This discussion by Thatcher on migration and race, and her repeating of the swamping rhetoric during the 1979 election is even credited by Spearhead in giving her victory. ‘Mrs. Thatcher’s oft-quoted remark about the British being “swamped” by the end of the century most likely earned her party at least a million votes’ proclaimed Spearhead (no. 128, May/Jun 1979, p. 3). No longer then was their argument that Thatcher and the mainstream were not discussing migration and race: ‘The question is, however: just what are the Tories going to do to prevent the swamping?’ (Spearhead, no. 128, May/Jun 1979, p. 3). This shift became more permanent in the months following the election, as turmoil gripped the National Front as its Chairman, John Tyndall, tried to demand absolute control ultimately resulting in his resignation. It became now focused not on how the mainstream no longer spoke about migration, but instead how this was a stealing of their rhetoric for deceptive purposes. As Tyndall broke away from the National Front in November of 1979, he sought to portray members opposed to him as somehow tied up to this conspiracy – content with the rhetoric that Thatcher offered on immigration, rather than true change.
In power, Thatcher took many actions that Spearhead saw as proof that her talk about migration was disingenuous – portraying her as ‘genuflecting to the shrill demands of African nabobs’ (Spearhead, no. 131, Sep 1979, p. 2) at Commonwealth conferences, and condemned her for accepting the Vietnamese Boat People who were ‘dope peddlers, vice operators, black marketeers, bar owners and other corrupt “businessmen”’ (Spearhead, no. 129, Jul 1979, p. 2). In seeking small and gradual change to British migration policies, Spearhead believed Thatcher had ‘succumb[ed] totally to the Western sickness’ (Spearhead, no. 130, Aug 1979, p. 2) and that the only salvation would be found in the radical revolution offered by Spearhead. Again, no longer a question of race and migration not being spoken of, but a refusal to engage now in radical and revolutionary action – such as mass deportation and forced repatriation – showed that Thatcher was not serious when she spoke of it.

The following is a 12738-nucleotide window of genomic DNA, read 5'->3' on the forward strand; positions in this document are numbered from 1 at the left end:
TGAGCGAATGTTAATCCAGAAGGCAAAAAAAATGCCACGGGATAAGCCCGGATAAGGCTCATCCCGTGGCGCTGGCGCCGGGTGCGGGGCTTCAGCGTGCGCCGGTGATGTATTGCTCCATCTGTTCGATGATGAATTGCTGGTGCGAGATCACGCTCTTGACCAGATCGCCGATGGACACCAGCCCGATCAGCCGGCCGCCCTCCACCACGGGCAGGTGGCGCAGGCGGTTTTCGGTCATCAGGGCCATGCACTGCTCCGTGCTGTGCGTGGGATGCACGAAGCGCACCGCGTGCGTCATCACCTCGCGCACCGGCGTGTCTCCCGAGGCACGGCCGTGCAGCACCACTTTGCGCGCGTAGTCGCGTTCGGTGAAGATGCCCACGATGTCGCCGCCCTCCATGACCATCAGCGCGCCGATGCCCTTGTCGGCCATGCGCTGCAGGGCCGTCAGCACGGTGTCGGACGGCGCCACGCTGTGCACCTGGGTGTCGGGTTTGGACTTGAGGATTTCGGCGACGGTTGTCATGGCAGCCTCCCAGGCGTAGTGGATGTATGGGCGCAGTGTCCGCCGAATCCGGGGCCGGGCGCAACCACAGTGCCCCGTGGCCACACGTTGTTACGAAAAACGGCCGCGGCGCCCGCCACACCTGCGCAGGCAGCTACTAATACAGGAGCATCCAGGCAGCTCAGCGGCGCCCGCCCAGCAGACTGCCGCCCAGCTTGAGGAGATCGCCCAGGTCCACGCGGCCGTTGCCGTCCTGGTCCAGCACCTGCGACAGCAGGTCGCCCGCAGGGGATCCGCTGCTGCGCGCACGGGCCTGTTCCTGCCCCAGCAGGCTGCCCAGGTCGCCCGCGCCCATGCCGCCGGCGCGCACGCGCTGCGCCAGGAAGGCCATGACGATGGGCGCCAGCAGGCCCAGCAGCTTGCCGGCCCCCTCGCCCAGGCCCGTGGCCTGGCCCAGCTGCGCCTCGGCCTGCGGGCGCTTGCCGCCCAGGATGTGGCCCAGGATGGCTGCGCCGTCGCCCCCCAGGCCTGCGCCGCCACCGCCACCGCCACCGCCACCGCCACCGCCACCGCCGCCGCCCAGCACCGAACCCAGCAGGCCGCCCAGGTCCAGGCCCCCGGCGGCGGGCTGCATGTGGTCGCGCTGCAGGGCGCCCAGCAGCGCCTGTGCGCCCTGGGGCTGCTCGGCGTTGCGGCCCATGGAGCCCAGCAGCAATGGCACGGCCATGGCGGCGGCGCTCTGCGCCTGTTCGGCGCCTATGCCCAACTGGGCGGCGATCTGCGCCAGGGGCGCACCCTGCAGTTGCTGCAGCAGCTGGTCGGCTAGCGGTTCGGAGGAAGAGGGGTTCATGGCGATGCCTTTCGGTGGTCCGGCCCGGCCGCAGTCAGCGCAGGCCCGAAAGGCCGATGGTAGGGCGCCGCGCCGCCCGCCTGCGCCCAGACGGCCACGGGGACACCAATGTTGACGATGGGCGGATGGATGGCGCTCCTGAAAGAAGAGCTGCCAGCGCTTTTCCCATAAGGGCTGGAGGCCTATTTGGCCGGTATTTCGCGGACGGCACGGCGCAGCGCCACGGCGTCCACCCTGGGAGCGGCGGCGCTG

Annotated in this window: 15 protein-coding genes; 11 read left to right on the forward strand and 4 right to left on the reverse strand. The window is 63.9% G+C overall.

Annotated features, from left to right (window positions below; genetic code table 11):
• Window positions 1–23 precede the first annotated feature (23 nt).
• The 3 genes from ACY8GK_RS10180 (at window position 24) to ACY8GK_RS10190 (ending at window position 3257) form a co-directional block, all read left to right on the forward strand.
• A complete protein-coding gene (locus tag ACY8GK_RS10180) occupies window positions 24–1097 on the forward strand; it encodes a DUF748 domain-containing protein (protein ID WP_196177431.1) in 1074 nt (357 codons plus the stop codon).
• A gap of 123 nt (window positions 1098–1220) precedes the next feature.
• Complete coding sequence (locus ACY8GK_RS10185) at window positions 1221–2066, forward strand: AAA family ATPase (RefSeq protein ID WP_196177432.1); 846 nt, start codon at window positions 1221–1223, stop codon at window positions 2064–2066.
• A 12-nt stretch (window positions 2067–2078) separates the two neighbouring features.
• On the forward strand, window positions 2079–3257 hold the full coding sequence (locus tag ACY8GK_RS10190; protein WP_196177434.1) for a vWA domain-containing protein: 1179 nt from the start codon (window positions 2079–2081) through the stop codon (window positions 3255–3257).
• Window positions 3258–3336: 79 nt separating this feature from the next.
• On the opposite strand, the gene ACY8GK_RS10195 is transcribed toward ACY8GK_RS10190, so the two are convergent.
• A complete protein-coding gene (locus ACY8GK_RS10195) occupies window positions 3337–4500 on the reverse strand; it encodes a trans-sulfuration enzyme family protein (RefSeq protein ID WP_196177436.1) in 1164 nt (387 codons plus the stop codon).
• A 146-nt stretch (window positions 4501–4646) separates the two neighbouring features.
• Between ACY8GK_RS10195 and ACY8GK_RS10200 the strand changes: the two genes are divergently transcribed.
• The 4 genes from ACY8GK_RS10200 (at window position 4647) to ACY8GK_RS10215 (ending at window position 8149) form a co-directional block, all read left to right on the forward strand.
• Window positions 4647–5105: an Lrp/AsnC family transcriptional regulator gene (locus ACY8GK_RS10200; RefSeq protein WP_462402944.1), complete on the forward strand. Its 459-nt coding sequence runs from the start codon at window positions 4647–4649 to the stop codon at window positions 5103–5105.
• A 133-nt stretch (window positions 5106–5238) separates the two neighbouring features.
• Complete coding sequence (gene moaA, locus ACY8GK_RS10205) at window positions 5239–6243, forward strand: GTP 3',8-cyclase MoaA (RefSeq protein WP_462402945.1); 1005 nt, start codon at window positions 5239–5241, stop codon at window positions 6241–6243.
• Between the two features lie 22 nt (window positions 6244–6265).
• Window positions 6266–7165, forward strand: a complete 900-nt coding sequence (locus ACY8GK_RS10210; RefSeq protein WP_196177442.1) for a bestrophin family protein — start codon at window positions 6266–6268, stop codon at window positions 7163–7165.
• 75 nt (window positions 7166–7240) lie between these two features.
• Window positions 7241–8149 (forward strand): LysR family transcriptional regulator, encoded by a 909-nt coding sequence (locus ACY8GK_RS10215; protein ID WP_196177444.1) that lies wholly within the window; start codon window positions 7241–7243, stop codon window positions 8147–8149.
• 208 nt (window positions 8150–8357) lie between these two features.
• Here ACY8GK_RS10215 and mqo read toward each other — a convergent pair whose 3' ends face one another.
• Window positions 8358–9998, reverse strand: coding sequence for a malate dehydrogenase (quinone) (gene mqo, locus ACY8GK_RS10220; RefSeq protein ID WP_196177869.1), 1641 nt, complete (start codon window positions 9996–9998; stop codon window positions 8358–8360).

As this brief examination has shown with just one incident, debates around migration and race continued after Enoch Powell published “Rivers of Blood”, a fact which contradicts the three decades of ‘silence’ referred to by Mark Easton in January 2020. The response of Spearhead and the National Front also shows how compromise through mainstreaming of their concerns did not result in acquiescence, but instead shifted to more extreme demands from the radical right – though Spearhead did argue it also brought electoral benefits for Thatcher. Journalists and others who want to engage on this issue should approach with caution this complex and multifaceted political and social space that historians are themselves only just beginning to come to grips with. The simplest answer to Easton is perhaps given by the BBC editors in their note on the revised version of the article on January 22nd: ‘this topic, encompassing half a century of immigration policy, was too broad to cover in a brief text box’.
Mr Daniel Jones is a Doctoral Fellow at CARR and a Doctoral candidate in Department of History, University of Northampton. See his profile here.
© Daniel Jones. Views expressed on this website are individual contributors and do not necessarily reflect that of the Centre for Analysis of the Radical Right (CARR). We are pleased to share previously unpublished materials with the community under creative commons license 4.0 (Attribution-NoDerivatives).